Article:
All Thumbs Up!

All Thumbs Up!
Canada's Diverging Purchasing Trends (Photo: Scotiabank Economics, CREA, Statistics Canada)

Around the globe, most markets are doing well.

Despite a slight dip in Canadian sales in March, we’re still in very good shape, and much of the global economy feels the same way. Global sales rose by three percent year-over-year in the first two months of 2018, and that’s an increase over the 2.8 percent gain we saw during all of 2017.

Some of the emerging markets were particularly strong, and posted double-digit gains that reflected the strongest global economic growth since early 2014. Eastern Europe surged by 19 percent y/y, while South America jumped by 16 percent.

The United States is one of the few countries where sales have declined this year, but don’t believe this will continue. Conditions are improving for both households and businesses, and March sales were still better than expected.

Our view is that American households are seeing their income gains accelerate, and people are going out and getting into auto loans. On top of that, the quality of these loans is improving. They’re increasingly in the upper credit scores, with more moving into prime and super-prime, while the share of subprime loans decline significantly.

Delinquencies are declining

The concern over the last few years was an increase in delinquencies, which many people thought was indicative of future problems. Instead, we’re seeing that trend reverse. Both 30- and 60-day delinquencies declined about three percent y/y in late 2017, the largest improvement we’ve seen in several years.

Interest rates are increasing, and yes, that is going to make it more difficult for people to buy a vehicle. However, because income growth is accelerating, the share of household income going toward the auto payment is at one of the lowest levels ever, and it’s not going to have the impact that people fear it will. US households account for 85 percent of all new-vehicle sales, and we’re looking at the lowest unemployment rate since the tech boom of nearly 20 years ago.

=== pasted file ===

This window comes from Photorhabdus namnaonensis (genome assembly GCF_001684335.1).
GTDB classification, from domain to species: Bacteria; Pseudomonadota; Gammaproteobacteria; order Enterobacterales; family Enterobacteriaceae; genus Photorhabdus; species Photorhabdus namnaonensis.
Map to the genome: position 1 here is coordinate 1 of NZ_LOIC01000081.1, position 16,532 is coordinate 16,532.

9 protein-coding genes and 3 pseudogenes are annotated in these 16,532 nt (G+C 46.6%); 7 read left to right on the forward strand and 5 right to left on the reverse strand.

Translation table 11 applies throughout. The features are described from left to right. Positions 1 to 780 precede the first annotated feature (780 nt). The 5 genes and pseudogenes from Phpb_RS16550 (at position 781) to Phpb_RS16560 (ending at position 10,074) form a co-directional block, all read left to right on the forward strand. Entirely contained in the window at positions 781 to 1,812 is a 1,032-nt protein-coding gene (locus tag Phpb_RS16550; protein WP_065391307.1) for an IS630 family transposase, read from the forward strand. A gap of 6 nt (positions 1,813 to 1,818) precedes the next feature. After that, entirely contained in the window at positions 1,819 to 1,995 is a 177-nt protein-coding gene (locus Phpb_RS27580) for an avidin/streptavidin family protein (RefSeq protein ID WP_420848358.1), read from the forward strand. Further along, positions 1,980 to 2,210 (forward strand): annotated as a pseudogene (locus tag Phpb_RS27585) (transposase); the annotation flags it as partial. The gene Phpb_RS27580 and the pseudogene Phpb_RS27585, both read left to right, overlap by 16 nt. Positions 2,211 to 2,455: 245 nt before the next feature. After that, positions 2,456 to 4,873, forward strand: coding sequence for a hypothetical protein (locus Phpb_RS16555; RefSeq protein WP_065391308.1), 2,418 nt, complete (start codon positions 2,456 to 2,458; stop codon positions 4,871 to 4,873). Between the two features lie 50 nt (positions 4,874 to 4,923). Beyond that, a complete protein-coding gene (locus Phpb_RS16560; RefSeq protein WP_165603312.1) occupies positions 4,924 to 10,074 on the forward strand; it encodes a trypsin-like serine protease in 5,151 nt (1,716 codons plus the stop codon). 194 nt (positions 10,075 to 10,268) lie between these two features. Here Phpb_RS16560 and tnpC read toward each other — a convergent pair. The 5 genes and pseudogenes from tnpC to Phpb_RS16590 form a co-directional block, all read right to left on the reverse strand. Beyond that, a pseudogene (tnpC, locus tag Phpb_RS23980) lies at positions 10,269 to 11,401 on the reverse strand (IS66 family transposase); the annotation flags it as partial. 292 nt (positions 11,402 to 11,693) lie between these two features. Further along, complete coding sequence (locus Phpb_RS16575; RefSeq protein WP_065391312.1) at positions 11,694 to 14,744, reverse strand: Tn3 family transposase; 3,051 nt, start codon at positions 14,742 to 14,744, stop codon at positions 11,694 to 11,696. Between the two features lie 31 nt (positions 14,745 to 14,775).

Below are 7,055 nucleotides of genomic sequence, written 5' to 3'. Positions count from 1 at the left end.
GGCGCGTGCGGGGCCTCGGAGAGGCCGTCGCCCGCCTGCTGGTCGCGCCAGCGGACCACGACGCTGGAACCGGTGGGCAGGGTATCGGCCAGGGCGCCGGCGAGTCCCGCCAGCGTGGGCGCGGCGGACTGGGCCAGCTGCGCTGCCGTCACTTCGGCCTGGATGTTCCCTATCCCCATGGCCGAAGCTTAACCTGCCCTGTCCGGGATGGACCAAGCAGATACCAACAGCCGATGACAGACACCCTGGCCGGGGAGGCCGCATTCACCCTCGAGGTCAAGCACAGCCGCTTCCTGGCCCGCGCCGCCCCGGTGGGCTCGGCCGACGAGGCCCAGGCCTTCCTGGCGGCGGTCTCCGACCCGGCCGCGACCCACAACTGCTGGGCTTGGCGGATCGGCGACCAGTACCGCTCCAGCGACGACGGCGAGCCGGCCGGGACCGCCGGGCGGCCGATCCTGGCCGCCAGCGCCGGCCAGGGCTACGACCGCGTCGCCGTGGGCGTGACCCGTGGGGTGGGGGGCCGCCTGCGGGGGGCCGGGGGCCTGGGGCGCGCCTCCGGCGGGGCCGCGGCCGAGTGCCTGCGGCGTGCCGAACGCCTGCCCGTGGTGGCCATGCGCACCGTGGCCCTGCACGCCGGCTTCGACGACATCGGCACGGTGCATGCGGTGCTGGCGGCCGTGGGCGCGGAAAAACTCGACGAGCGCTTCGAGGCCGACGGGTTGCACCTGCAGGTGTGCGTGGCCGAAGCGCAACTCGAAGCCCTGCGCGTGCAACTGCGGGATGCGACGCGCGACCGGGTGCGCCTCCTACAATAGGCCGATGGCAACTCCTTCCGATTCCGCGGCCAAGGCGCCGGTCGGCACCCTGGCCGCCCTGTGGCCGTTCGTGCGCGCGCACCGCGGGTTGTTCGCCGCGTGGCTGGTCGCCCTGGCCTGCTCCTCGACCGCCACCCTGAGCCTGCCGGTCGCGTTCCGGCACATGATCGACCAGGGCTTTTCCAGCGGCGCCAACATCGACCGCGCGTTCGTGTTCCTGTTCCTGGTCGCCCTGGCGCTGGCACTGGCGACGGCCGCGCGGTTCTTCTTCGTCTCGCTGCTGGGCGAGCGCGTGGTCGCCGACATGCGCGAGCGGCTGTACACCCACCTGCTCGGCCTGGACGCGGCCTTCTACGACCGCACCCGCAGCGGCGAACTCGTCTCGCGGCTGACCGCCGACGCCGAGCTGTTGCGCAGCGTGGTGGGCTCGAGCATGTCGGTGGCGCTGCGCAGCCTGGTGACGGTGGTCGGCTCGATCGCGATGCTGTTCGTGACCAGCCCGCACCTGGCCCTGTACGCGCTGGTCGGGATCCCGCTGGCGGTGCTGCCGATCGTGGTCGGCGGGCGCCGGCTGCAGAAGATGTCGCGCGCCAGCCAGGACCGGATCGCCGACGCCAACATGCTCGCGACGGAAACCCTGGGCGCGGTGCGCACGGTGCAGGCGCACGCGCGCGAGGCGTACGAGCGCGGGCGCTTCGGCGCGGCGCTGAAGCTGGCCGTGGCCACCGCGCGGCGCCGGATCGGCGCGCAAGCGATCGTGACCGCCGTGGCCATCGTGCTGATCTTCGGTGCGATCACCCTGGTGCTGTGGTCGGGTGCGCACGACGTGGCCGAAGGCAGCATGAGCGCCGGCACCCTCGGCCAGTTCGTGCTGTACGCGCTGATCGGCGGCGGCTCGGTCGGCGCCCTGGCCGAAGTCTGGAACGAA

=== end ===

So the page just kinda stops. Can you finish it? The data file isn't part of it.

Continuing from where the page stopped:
On the business side, some of the lower volumes we saw in the U.S. last year were due to a 12 percent reduction in purchases by rental companies, which buy a little over nine percent of all vehicles sold in that country. Some of that is due to ride-hailing companies nibbling away at drive-it-yourself rentals, and also a drop in tourist activity in America last year.

Reduction in rentals

Rental companies are still reducing their volume but it has stabilized, and rental industry purchasing is now down about three percent. We’re seeing that offset by businesses that are increasingly renewing their aging fleets. In the first two months in 2018, the increase in fleet purchases was about 12 percent y/y, which is increasingly overwhelming the ongoing reduction in rental activity.

Overall, if you take out the rental fleet factor, sales of new vehicles in the US were largely flat in 2017, and strengthening household and business fundamentals point to some improvement from the current levels in the coming months.

In Canada, despite the small dip in March, we’re still continuing to see sales gains, rising by 5.7 percent y/y in January and 2.0 percent in February. Overall, sales in the first quarter of 2018 are up from what they were during the first three months of 2017.

The gains in Canada have been broad-based, and Ontario’s sales are moving ahead about five percent y/y, and that’s important because when you look at the headlines about the province, and Toronto in particular, we hear bad news about weakening house prices. The weakness is there, and existing home sales have plunged 27 percent below what they were a year earlier in Ontario. That has reduced overall volumes in Canada by 11 percent y/y, and pulls the average Canadian home price below that of a year earlier for the first time in nearly a decade.

Houses and cars

However, because we’re seeing the auto market continuing to improve in the province, we think the slowdown in housing is not an accurate reflection of economic activity overall. Given the ongoing strength in most economic indicators, outside of existing home sales, we believe the auto market provides a more accurate assessment of overall economic conditions across Canada.

In fact, housing and automobiles have tracked well together, with only temporary sharp divergences. You have periodic episodes where you have a sharp decline in housing, but as long as the auto market continues to hold, it indicates ongoing economic strength, and we think that’s where we are at the moment. Last year we thought Ontario would lead the decline, but now it looks like the market is very healthy.

Across the country, we saw a record 2.04 million vehicles in 2017. That was the best sales year ever in Canada, but even so, right now we’re actually above last year’s pace. If it continues, we could possibly finish out the year at 2.1 million sales. We haven’t reduced our forecast, and we still expect the numbers to nudge slightly downward as the year progresses, but if we don’t actually set a new record at the end of December, we should see our second-best year nevertheless.

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